There are pros who have to put in the hard work into paying jobs just to survive and it hampers their ability to be dedicated.
Trying to mix earning a necessary living and fighting at a high level is something those fighters without promotional backing struggle with regularly.
At first glance, it hasn’t quite seemed to have hampered the Coalisland super featherweight. McCrory had worked his way to 7-0 rather impressively and has registered knockout wins over Paul Holt and Jay Carney that suggest he has the ability to move to the next level.
Indeed, the Ulster boxer even caught the eye of Matchroom boss Eddie Hearn with both his fighting style and his ticket-selling prowess.
However, speaking after a points win over Rafael Castillo in Belfast on Saturday night, the 25-year-old did hint he was struggling with marrying a 40-hour week as a gas worker with the kind of training he feels he needs to perform at his best.
“You can’t work full time and be a professional boxer,” said the fighter who commutes a 130-km round trip daily to train with the legendary John Breen in Belfast.
“You can’t work 40 hours in the week and be a full-time boxer on top of it. You can’t do it. I have a daughter and I have to provide. I am not suggesting I have to knock it [boxing] on the head, but I have to sit down and work out with my family and my team how it can work.”
“Possibly a break might help? Going running before work and then to the gym – it’s burning the candle at both ends, you might as well be going out at the weekends.”
It was relatively downbeat from a fighter who is all action in the ring but reserved out of it.
The comments may have roots in the fact he didn’t stop a fighter with a record of 14(6)-40(14)-3 despite dropping him in the second, but Castillo is not your average journeyman. The Nicaraguan will make you work for your victory and is always game.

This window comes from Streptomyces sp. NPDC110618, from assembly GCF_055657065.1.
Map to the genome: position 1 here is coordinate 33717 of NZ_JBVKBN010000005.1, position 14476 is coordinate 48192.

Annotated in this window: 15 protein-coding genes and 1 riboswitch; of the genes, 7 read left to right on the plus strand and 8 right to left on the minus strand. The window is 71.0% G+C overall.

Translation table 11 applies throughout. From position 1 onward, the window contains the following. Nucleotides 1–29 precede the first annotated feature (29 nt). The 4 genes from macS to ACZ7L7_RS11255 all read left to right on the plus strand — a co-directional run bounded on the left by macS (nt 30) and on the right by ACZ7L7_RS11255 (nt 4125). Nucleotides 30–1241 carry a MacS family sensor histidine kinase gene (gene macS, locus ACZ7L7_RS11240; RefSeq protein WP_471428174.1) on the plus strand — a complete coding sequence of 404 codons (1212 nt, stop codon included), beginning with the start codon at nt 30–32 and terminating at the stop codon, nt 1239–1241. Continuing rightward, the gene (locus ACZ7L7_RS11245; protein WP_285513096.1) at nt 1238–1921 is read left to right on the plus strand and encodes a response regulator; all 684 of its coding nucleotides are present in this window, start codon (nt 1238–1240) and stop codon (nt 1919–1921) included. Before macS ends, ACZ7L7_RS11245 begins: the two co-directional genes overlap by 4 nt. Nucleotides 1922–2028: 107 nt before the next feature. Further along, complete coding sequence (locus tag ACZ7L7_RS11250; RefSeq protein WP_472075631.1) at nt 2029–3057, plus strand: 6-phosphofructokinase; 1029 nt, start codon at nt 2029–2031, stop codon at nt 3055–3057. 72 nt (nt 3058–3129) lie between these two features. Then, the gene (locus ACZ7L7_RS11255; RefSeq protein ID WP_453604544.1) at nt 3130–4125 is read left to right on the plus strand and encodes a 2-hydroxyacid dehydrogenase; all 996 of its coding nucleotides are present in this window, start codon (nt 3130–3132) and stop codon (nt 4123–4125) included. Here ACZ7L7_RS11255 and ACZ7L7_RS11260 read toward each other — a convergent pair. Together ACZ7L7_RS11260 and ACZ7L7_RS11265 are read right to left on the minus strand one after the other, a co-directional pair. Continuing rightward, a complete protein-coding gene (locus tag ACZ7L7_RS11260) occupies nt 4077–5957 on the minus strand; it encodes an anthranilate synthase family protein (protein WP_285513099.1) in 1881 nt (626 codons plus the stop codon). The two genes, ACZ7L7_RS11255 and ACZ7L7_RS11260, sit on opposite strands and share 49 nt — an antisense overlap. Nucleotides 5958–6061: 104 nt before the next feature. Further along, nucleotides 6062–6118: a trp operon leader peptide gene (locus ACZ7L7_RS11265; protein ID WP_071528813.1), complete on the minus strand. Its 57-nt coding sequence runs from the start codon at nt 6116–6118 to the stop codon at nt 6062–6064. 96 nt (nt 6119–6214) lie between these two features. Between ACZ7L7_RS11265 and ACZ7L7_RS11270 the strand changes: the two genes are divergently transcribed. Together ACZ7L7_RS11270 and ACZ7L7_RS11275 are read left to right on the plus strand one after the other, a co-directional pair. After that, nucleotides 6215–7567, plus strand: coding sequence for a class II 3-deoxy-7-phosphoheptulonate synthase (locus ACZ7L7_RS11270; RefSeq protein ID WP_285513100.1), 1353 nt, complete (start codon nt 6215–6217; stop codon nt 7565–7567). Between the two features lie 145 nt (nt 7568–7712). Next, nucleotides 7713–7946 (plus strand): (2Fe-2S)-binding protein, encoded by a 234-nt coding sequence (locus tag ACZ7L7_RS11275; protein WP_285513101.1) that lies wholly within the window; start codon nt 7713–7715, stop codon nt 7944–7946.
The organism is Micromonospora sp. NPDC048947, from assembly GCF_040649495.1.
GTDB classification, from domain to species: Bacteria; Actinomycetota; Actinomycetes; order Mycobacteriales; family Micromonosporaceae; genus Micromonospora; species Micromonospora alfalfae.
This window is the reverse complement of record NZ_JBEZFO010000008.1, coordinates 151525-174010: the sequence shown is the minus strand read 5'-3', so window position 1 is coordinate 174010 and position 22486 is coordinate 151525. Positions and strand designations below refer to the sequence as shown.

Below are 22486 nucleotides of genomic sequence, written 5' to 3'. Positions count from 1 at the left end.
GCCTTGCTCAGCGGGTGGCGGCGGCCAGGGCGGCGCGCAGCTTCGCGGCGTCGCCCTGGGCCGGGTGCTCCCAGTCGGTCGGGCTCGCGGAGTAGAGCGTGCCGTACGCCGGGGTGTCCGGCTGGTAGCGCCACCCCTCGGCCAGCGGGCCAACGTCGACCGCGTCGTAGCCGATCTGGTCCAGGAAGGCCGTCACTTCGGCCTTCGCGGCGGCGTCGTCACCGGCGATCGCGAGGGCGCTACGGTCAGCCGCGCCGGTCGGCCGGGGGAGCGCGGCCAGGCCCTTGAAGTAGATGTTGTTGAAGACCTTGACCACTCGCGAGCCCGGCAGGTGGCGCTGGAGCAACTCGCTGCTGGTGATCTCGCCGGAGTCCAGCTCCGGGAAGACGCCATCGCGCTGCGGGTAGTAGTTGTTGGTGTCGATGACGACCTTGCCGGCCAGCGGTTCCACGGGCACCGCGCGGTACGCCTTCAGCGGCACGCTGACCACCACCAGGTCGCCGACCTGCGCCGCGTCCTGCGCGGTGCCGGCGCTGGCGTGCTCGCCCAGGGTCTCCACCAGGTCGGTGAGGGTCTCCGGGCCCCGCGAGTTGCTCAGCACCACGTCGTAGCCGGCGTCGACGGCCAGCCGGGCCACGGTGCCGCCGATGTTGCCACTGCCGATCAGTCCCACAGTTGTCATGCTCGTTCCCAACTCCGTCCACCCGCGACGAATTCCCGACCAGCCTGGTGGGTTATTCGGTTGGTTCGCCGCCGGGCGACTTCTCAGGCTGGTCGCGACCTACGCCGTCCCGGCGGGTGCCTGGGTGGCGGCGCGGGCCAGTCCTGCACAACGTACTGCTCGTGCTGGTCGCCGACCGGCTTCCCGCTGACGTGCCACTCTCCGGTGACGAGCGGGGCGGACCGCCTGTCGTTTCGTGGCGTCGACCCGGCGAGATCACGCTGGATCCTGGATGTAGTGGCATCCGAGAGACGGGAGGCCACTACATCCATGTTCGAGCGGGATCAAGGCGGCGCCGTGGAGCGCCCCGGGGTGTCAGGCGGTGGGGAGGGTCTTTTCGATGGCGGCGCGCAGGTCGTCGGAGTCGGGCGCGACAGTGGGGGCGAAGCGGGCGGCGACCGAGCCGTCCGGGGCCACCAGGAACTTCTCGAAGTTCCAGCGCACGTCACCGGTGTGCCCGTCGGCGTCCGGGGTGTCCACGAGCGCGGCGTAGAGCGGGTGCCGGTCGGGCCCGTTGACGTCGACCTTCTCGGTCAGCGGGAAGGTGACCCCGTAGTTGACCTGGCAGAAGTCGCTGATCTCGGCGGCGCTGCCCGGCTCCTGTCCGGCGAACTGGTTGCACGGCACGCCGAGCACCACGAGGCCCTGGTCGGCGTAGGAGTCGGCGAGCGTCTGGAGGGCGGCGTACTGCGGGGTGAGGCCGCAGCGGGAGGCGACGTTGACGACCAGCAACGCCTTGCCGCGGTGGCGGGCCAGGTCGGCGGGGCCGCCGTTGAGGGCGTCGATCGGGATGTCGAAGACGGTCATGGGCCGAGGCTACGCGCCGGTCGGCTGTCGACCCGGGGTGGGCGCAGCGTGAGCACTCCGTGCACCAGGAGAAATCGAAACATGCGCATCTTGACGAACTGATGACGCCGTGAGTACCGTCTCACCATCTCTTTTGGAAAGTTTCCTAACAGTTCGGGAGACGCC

McCrory testified to that being the case after the entertaining the six round clash, but while most would argue he will benefit from an all-action 18 minutes, the fighter himself didn’t seem overjoyed with the manner in which he gained the win at the Europa Hotel.
“He was a tough man fair play to him. He came to fight and he came to win. I had him badly hurt and he dug deep and came back,” reflected McCrory before revealing that he suffered an unfortunate injury of sorts.
“He caught me a cracking shot in the second round right on the throat and it affected me. I wasn’t hurt, but I couldn’t get my breath back. He crushed my windpipe in and it made it hard to get air back into the body, even through my nose,” he continued.
“He did what a journeyman did and survived, but you have to say fair play to him he was tough. That was the first time I went past four. I was performing well in the gym and was confident coming in and there are a few things we need to change. I have spoken to the team about them and hopefully we can implement them.”
Up until Saturday’s clash on the MHD Promoted Assassin Creed card McCrory has been a bit of a seek and destroy merchant.
However, in his most recent dust-up, the Breen’s Gym man was trying to box more. Trading on guile rather than guts is something he has been working on and may implement more moving forward.
“We are trying to learn as much as we can in our first 10 fights. That’s the apprenticeship time. I was trying to execute the things we were working on in the gym during in the ring and under the circumstances of a fight.”
Photo Credit: Ricardo Guglielminotti – The Fighting Irish (@ThefIrish)